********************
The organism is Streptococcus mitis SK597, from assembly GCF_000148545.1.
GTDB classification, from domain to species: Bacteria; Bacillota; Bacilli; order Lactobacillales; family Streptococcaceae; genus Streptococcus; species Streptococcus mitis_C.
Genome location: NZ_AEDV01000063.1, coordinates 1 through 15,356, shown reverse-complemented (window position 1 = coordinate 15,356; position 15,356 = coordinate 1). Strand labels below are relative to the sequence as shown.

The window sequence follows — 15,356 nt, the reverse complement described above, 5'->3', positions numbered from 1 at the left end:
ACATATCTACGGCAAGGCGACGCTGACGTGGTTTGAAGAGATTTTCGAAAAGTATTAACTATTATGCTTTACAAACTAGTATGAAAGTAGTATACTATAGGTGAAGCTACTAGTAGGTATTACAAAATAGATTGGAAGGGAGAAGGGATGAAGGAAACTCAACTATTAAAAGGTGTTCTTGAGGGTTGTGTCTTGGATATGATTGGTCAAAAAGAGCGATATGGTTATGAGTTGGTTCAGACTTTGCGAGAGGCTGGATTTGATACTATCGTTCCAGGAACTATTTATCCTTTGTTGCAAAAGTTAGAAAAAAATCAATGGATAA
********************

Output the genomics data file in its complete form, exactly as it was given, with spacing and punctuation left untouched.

The organism is Streptococcus mitis SK597, from assembly GCF_000148545.1.
GTDB classification, from domain to species: Bacteria; Bacillota; Bacilli; order Lactobacillales; family Streptococcaceae; genus Streptococcus; species Streptococcus mitis_C.
Genome location: NZ_AEDV01000063.1, coordinates 1 through 15,356, shown reverse-complemented (window position 1 = coordinate 15,356; position 15,356 = coordinate 1). Strand labels below are relative to the sequence as shown.

The window sequence follows — 15,356 nt, the reverse complement described above, 5'->3', positions numbered from 1 at the left end:
ACATATCTACGGCAAGGCGACGCTGACGTGGTTTGAAGAGATTTTCGAAAAGTATTAACTATTATGCTTTACAAACTAGTATGAAAGTAGTATACTATAGGTGAAGCTACTAGTAGGTATTACAAAATAGATTGGAAGGGAGAAGGGATGAAGGAAACTCAACTATTAAAAGGTGTTCTTGAGGGTTGTGTCTTGGATATGATTGGTCAAAAAGAGCGATATGGTTATGAGTTGGTTCAGACTTTGCGAGAGGCTGGATTTGATACTATCGTTCCAGGAACTATTTATCCTTTGTTGCAAAAGTTAGAAAAAAATCAATGGATAA